A lot of authors feel that they are in a competition with the reader and try to cheat him into making the wrong decision on a regular basis. Even worse, some of the authors often kill the protagonist in instant death chapters not realizing that they kill the enthusiasm of the player instead. The only thing those writers accomplish is forcing their readers to cheat by going back to the section where they made the wrong choice (killing the satisfaction of eventual success) or if they decide to play fair by starting over from the beginning, the adventure becomes extremely boring, because they would be quick scanning the text of each section for the instructions on how to proceed, simply getting to the section of the wrong choice again (like this ever happens). In the worst case scenario, the player is going to put the book away as a result of unfair and unsatisfactory mechanics of the adventure.

Of course, in order for your choice to be meaningful, the consequences should also be in correlation with your decisions. The player should be rewarded for good performance and he should be punished for bad performance.

Lets take a look of three different bad consequence mechanics in the gamebook adventure genre:

1. Take stat points away from the player. This is the most common of the techniques and is probably the best one of them all. Example: "You fall down and hurt yourself. Lose 5 points of stamina". When you apply this mechanic, the reader wouldn't be able to successfully finish the adventure only if he's made too many mistakes. However, there are certain situations when such approach wouldn't make any sense. For an example: "The tree you are sitting under gets hit by a lightning. Your stamina goes down by 5 points". See, in the major event of being hit by a lightning, the only possible outcome is instant death and that brings us to the second approach.

2. Give the reader a way out of his certain death. Create tension by telling the player to roll a die and inform him that, if he rolls 1-3 a lightning hits the tree he is sitting under, but if he rolls 4-6 the lightning hits somewhere else (or you can ask him to test his luck in a fighting fantasy game). The stress of the possibility of killing instantly the protagonist communicates a strong message about being wrong and is a punishment enough by itself. You can even allow the player to re-roll the dice under certain conditions. For an example, you can have a stat, lets call it "blessings"! You can increase your blessings based on good performance during the adventure (if you help a monk find something he is looking for, he will most likely bless you for your good deed). If you get a bad dice roll later in the book, you can re-roll the dice at the expense of you "blessings" stat. All of a sudden, the chance of being killed instantly goes from 50% down to 25%, but it is at the expense of stat points that could be extremely important at the end of the adventure.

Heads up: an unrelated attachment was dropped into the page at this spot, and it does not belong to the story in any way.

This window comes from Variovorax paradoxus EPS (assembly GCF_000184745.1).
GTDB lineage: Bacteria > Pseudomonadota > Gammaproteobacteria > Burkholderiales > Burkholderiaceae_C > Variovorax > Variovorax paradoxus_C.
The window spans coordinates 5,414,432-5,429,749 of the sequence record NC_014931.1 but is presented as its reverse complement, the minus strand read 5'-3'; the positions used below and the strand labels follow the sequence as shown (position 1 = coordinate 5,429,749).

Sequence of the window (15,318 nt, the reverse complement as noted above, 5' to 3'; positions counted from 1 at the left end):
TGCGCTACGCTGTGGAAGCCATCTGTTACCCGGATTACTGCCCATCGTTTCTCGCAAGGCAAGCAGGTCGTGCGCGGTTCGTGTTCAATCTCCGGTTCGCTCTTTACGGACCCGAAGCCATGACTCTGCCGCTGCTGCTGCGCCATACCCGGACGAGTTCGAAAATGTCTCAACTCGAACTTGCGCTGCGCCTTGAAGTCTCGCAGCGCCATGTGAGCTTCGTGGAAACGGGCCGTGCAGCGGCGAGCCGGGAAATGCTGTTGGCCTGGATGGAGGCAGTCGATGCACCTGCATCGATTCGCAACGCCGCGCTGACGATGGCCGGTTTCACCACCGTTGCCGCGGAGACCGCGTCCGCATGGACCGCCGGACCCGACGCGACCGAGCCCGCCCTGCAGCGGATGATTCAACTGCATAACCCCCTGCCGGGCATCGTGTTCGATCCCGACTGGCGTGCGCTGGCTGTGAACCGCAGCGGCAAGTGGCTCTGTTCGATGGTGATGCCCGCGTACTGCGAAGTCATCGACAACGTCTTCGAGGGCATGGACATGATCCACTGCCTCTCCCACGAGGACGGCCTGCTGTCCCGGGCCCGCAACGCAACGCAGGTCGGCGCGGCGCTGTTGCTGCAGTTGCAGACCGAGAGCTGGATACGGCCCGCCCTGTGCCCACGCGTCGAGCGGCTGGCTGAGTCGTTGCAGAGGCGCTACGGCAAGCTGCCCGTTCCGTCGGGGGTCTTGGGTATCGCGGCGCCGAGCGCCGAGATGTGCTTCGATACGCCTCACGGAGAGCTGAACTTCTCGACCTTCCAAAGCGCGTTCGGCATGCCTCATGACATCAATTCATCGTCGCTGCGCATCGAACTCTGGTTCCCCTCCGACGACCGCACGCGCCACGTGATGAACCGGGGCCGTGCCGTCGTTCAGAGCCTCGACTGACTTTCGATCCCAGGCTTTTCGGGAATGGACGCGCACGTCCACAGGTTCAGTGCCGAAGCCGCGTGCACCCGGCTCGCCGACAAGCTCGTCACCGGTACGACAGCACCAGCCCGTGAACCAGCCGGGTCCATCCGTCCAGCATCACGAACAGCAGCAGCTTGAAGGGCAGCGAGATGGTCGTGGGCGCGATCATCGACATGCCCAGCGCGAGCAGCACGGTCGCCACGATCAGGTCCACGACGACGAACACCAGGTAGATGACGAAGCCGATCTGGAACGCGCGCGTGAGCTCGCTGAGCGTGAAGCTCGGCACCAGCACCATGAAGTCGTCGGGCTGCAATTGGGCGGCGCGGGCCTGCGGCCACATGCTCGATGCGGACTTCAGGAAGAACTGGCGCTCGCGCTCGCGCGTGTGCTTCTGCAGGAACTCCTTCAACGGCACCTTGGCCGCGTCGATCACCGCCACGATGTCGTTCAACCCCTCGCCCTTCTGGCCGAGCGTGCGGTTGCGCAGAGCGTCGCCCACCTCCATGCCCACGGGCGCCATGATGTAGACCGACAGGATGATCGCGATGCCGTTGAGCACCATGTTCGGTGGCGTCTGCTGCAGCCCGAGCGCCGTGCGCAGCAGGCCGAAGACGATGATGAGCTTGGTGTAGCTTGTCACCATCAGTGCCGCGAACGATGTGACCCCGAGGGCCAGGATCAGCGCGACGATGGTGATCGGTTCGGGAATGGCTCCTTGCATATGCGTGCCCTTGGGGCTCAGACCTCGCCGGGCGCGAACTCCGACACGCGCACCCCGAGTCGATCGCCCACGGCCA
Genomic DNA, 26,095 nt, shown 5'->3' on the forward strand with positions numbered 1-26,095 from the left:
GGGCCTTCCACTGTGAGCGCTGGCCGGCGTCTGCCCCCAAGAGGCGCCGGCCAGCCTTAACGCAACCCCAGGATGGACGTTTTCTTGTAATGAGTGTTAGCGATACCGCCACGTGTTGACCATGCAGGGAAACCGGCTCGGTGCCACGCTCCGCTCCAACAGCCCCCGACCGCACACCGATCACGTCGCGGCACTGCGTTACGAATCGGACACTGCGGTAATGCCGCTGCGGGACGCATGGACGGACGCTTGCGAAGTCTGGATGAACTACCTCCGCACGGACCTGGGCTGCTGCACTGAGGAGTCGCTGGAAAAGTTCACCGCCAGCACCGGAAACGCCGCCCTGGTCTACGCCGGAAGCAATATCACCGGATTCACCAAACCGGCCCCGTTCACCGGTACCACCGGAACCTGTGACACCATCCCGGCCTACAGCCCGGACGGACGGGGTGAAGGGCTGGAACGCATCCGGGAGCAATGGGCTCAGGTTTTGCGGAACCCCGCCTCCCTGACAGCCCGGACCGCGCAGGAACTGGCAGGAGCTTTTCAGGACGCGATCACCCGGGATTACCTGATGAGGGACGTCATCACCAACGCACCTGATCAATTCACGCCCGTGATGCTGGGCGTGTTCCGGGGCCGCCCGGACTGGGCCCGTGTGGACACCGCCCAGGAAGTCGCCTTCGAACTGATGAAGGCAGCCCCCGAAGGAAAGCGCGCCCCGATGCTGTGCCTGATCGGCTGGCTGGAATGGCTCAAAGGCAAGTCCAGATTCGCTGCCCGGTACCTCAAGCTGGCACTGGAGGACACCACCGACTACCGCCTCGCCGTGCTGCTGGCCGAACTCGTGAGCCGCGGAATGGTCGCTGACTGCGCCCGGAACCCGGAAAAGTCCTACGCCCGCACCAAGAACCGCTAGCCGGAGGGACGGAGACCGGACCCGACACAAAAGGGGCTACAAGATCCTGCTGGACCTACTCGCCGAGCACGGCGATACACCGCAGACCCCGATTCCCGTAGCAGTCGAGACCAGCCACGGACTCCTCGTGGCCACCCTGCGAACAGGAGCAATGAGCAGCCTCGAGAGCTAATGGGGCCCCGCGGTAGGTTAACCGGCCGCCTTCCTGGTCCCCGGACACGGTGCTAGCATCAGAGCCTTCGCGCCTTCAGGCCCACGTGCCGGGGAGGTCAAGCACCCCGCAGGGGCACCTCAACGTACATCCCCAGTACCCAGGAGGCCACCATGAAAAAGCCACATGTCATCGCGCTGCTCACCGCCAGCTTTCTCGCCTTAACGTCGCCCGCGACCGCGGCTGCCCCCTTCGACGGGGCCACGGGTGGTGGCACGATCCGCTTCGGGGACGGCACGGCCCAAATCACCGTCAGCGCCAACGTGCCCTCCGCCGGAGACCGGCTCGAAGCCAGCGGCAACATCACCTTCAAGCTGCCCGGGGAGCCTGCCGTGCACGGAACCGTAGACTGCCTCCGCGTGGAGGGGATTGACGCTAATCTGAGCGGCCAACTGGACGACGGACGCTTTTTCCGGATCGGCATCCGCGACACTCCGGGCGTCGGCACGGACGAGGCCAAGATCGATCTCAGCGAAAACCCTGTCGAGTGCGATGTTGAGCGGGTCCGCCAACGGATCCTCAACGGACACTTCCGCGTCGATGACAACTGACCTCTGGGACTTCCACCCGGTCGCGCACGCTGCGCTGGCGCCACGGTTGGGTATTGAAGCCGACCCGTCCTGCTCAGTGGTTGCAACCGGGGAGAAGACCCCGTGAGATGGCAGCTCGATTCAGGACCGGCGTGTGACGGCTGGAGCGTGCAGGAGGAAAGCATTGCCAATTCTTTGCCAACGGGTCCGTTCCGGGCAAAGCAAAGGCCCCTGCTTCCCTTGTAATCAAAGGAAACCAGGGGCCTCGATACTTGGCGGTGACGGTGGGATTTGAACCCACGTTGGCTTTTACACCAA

3. Losing an item or a good friend. A great example of losing a friend is "The Last Fortress" by Ashton Saylor where your personal guard saves your life at the expense of his own (only once in the adventure). A good example of losing an item is the "Sharkbait's Revenge" by Stuart Lloyd where you lose the "letter from the queen" if you jump in the water, because the ink just washes away.

That's all for today, folks! And remember: Don't ever kill your players instantly without giving them at least a small chance to redeem themselves from bad performance!

Peter Agapov
Game Designer at
President and Chief Executive Officer of American Limo Naperville
Former Road Captain of Marine One at Operation "Welcome You Home"

Friday, April 15, 2016

Gamebook Theory: Logical Conclusion Choices and applying the "Fog of War"

We already explained the basics of a Logical Conclusion Choice. For the purpose of learning how to efficiently apply the 'fog of war' principle, we should use the same example from the previous post to demonstrate how to hide the possible consequences of a choice, so it is not obvious what the outcome would be. After all, if there is no way to find hints in the text to help you correctly guess what could possibly happen, the choice will be random (trial and error choice) rather than logical.

The following example is a courtesy of the fantasy style epic hero gamebook "The Master of Darkness" published in Bulgaria by George M George (a nickname of George Mindizov). Here it is: So, our medieval hero is in the middle of a wide open field. To the east, he can see a big cliff with visible caves carved in it. He takes a quick look to the west and he can see a thunderstorm front coming in. A few feet away from our hero, a lonely tree stands tall with it's big branches forming a nice solid crown of green leaves. Do you want to hide under the tree to keep dry until the storm has passed? Alternatively, you could run for the cliff and take cover in one of the caves there, but you can't reach them before the storm hits.

What all that text distills down to is the sentence "there is a thunderstorm coming through and a tree is going to be hit by a lightning", but you can't write that, because it is going to be obvious that hiding under the tree is the wrong choice. Instead, the author took the real danger (the lightning) out of the text and he provided the reader the exact conditions under which a lightning occurs. Lets look at this process of applying hints step by step here:

1. Decide what the danger is going to be: a lightning

2. Take the exact wording of the danger out of the text: don't mention a lightning in the text

3. Provide a few clues that are well known to be associated with this specific danger: wide open field, thunderstorm, the tree is the only tall object around